To follow up with the topic of composting, a colleague and I took a field trip to the Green Stream Recycling Center, an organization working in a joint effort with the Town of Brookhaven. Hoping to gain more knowledge on process of recycling, we did just that. What we saw was incredible: immense piles of recyclable materials from the floor almost reaching the ceilings, and we learned that this all needed to be processed through the machines and floors wiped clean in only about 4 days! Despite seeing all of this material filling the center, it is great to know that recycling is on the rise. The Town of Brookhaven works with Green Stream on a new system: single stream recycling. Few areas on Long Island have converted to single stream, so Brookhaven is leading by example! The single stream concept allows for families and households to combine all of their recycling, and not having to sort it. Newspaper, cardboard, cans, bottles, plastic and all other materials are sorted out manually and though the use of technology, in which each machine is programmed to sort a different type of material. It was not all sunshine unfortunately, we came across another gloomy discovery: PLASTIC BAGS! The amount of plastic bags we saw wrapped around the sorters was unbelievable, as they cannot be recycled. This is a huge issue as the machine needed maintenance crews fixing it every hour. Hopefully the new plastic bag law for Suffolk County taking effect in January will help mitigate this problem. In all, it was an eye opener!

We began our series of monthly hikes and took our first one! This was initiated with the goal for our volunteers to have more exposure to the outdoors, and there is much to see here at Avalon. On a brisk afternoon we headed out just before sunset, hoping to see wildlife–we saw just that! We observed about 5-6 deer running across part of the blue trail and then saw 2 great horned owls. At first, we heard the 2 owls calling back and forth, but hadn’t seen them–their mating season begins at about this time of year, prior to nesting in January-February. After we witnessed one owl flying off, a couple of park goers pointed out the second owl perched very high up in a tree. Great horned owls have the typical deep, soft “hoo-h’HOO-hoo-hoo” sounds. Some of our volunteers mentioned they had never seen an owl in the wild in person before, and another discussed that the female was actually larger in size than the male–this is called sexual dimorphism. What an incredible learning experience in the great outdoors! Hoping to get a similar turn out with nature as we keep these up in the coming months, and we will start to identify animal tracks if we head out in the snow!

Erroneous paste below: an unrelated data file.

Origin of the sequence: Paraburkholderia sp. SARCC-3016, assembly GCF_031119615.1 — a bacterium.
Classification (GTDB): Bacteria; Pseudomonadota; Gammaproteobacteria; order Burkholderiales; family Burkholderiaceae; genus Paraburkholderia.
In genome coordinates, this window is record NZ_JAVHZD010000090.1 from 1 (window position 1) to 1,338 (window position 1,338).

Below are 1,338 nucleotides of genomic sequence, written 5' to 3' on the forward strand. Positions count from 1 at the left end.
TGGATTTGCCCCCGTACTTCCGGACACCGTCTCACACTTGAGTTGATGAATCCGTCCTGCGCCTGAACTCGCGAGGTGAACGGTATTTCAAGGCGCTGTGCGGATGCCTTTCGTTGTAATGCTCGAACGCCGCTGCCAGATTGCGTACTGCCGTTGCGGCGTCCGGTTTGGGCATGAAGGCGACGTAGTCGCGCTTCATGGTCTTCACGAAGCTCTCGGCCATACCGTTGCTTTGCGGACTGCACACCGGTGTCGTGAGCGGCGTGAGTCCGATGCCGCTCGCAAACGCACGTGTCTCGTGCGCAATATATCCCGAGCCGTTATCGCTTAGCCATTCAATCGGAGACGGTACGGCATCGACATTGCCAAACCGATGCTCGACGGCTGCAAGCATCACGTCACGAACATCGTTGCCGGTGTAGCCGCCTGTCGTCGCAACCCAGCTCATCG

Our volunteers assisted in a holiday celebration with Four Harbors Audubon Society, as they held their first annual Family Fun Day! This was hosted at the Bates House at Frank Melville Memorial Park, and our volunteers helped to recruit some families who were walking around in the park as light snow filled the paths. Families and children came in and warmed up with a cup of hot cider, as they walked around and did some fun crafts—volunteers ran an owl ornament station, clamshell painting, and pinecone bird feeder stations. In addition, there was an educational table featuring feathers of different bird species, skulls, and a matching activity! Joy also showed everyone a screech owl named Pumpkin, borrowed from Sweetbriar Nature Center—it was a lovely day and everyone loved meeting a feathered friend.

As we were faced with the first largest snowy afternoon of the year, volunteers joined us in kicking off the holidays by making upcycled ornaments. We started off going for a hike through the fields at Avalon collecting material to be used in the plastic spheres- branches, clippings of plants turned to seed, along with soil and berries, were the variety of décor we accumulated. After returning to the barn, volunteers let their creativity shine through as they assembled their ornaments, and topping them off with a little bit of bird seed to add some charm. You are never too old for crafting! We kept the festivities going by listening to holiday music as everyone worked on their creations.

To follow up with a beach monitoring project from about a month back, the Atlantic Marine Conservation Society came to visit and do a sea turtle presentation for us. They shared a wealth of fascinating information so volunteers could understand the detrimental effects of cold stunning and marine debris accumulating on our shores. This was a great way to tie the project together, as field biologists displayed images of the different species of turtles we can spot in Long Island waters at varying times of year, educated everyone on basic anatomy, feeding and migratory patterns of sea turtle species, as well as the threats they face. Conservation approaches and work done by AMCS was also presented. Next month, they will be back again to do another presentation on seals, and we will be doing some seal walks to collect field data.

Lastly, we finished off the year with a campfire and night hike at Avalon. Volunteers gathered around the fire, enjoyed some hot cocoa, and roasted marshmallows. No matter how old you are, everyone always loves s’mores! It was a nice, clear evening, as we set out to walk down the trails, keeping alert for any sounds of wildlife. We did not hear anything, but it was great to get out there and see the park from a nighttime perspective…better luck next time!